Landlubber David Whitley gets a taste of sailing without leaving the beach in Northern Queensland.
It’s a wonder that everyone in Mission Beach doesn’t have one of these babies. The four villages that make up the area are spread four or five kilometres apart, and the most direct path between them is straight down the 14km-long beach.
As I stand on the shore, considering the post-pub transport possibilities in a one taxi town, Chantelle pulls up her Blo-kart. It’s an enormous contraption that she somehow pulled out of a bag half the size of a surfboard. At the bottom, there’s a metal frame with wheels and a seat. On top of that, there’s a big sail.
She seems a little apprehensive. “There is enough wind, although it’s a little flaky,” she says. “It’s possible, but there’s a big but…”
What she means is that there’s a big butt. “Well, you saw how fast I was going,” she dithers, eyeing up my somewhat ‘sturdier’ frame. “The problem is that the bigger, heavier and taller you are, the more wind you need.”
I’ve come this far, and I’m not backing out now. And if that means trundling across the sand like a pensioner on a stairlift, then so be it.
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I slide down into the seat, and Chantelle tries to show me the ropes. Or rather, rope. I’ve got one to which controls the sail, plus some bicycle-style handlebars for steering.
“There are no brakes, and it’s currently in the stop position, facing directly into the wind,” Chantelle explains. The principles, I’m told, are close to those of sailing. Keep the sail at roughly right angles to the wind direction, and maintain momentum by zig-zagging (or tacking) across the sand.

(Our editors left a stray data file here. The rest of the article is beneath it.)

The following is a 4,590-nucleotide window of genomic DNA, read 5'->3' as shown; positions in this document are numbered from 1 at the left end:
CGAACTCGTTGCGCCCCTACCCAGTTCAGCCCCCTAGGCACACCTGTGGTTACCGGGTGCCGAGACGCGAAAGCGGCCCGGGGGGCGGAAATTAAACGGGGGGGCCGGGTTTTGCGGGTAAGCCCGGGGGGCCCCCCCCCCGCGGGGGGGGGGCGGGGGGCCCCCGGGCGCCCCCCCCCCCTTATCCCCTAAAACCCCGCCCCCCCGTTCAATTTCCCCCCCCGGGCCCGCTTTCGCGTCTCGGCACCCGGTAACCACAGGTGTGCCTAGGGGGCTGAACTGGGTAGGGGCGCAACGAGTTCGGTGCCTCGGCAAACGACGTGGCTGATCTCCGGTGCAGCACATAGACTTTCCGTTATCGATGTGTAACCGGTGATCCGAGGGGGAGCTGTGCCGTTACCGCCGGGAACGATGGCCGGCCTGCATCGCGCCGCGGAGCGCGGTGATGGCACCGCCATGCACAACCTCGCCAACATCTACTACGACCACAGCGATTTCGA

It takes a few episodes of shamefully slumping to a halt before the idea clicks, but before long, I’m carving across the sand, picking up speed and performing hairpin turns. Dog-walkers on the beach shoot looks of abject pity at the slightly slow child attempting to play King Hoon.
Everything feels faster than it probably is – in the same way that going 30km/h on a motorbike can feel faster than going 50km/h in a car. But when the wind hits the sail and the kart flies through the wet sand, it’s virtually impossible not to grin like a glee-infused simpleton.
It’s fun in the way that a well-made family comedy film is fun, even though instructions inscribed on the sail insist that Blo-karting can be a very dangerous sport. Those wanting a proper hardcore adrenalin activity are advised to look upwards.
At one point, Chantelle plonks a flag in the middle of the beach. I operate under the impression that this is for performing doughnuts around, but she soon indicates that I shouldn’t be going past it. “The skydivers are about to land,” she says.
Sure enough, five parachutes are flitting through the air, with Dunk Island in the background. Those who have descended from 14,000ft are pumped-up whooping like the audience on the Jerry Springer Show.
They may be getting the rush, but I’m deliriously content with my somewhat unique soft option; tugging on my sail rope, pootling across the sand and making a mental note to steal one in time for the Friday night post-pub taxi scramble.
David went Blo-Karting with the Mission Beach Adventure Centre.